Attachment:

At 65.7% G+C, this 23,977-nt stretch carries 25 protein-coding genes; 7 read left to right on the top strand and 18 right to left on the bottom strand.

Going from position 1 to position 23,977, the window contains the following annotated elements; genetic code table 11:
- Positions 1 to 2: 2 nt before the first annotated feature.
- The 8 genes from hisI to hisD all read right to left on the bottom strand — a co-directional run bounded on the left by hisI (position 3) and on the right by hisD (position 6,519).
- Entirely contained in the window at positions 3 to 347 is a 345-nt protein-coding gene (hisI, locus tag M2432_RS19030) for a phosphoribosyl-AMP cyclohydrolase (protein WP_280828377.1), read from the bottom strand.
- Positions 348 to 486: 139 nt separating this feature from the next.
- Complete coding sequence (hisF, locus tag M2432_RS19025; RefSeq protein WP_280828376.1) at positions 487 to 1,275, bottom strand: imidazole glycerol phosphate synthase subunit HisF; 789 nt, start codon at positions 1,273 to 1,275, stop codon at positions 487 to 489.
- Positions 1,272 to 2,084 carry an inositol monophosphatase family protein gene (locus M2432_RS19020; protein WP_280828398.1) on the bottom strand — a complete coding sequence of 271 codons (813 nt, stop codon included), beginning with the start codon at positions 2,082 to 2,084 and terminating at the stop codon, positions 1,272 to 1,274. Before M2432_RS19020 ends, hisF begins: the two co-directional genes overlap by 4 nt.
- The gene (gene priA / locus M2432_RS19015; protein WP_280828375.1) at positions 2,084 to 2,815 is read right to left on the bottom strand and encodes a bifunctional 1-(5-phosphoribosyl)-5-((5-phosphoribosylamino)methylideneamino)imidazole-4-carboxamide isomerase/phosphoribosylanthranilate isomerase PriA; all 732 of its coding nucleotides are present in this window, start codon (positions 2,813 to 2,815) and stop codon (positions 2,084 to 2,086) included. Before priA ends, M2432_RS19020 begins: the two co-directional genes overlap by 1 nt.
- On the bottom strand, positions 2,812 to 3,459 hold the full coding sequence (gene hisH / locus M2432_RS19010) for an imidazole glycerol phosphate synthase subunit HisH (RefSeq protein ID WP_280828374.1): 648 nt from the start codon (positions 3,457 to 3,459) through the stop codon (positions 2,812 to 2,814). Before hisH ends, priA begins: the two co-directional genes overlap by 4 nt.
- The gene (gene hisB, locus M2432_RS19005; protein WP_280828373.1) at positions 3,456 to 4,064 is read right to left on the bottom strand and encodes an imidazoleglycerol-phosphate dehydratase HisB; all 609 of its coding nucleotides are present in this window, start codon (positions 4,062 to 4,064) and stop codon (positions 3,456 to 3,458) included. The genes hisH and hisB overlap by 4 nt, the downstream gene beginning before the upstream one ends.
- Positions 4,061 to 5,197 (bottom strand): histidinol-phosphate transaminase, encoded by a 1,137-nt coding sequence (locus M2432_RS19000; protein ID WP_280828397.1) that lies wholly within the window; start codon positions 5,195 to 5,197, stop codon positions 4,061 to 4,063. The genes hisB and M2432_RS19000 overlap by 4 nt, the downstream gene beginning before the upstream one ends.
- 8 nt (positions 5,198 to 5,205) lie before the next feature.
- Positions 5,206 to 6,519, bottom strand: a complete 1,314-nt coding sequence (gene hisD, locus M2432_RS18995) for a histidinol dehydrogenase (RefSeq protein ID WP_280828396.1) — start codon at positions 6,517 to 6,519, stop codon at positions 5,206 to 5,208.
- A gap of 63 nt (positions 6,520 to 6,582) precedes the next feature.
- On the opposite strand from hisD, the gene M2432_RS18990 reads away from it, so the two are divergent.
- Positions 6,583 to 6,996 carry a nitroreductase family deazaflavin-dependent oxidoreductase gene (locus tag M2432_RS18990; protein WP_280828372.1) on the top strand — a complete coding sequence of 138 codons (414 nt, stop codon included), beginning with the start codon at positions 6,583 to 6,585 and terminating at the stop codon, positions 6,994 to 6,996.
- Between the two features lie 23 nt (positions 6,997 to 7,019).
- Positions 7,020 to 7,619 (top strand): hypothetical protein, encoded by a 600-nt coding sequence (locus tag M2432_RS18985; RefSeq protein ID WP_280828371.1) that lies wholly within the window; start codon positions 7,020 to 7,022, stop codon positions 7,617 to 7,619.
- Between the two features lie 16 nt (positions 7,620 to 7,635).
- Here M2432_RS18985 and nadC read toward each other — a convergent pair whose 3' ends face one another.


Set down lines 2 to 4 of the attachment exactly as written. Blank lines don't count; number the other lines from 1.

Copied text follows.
Going from position 1 to position 23,977, the window contains the following annotated elements; genetic code table 11:
- Positions 1 to 2: 2 nt before the first annotated feature.
- The 8 genes from hisI to hisD all read right to left on the bottom strand — a co-directional run bounded on the left by hisI (position 3) and on the right by hisD (position 6,519).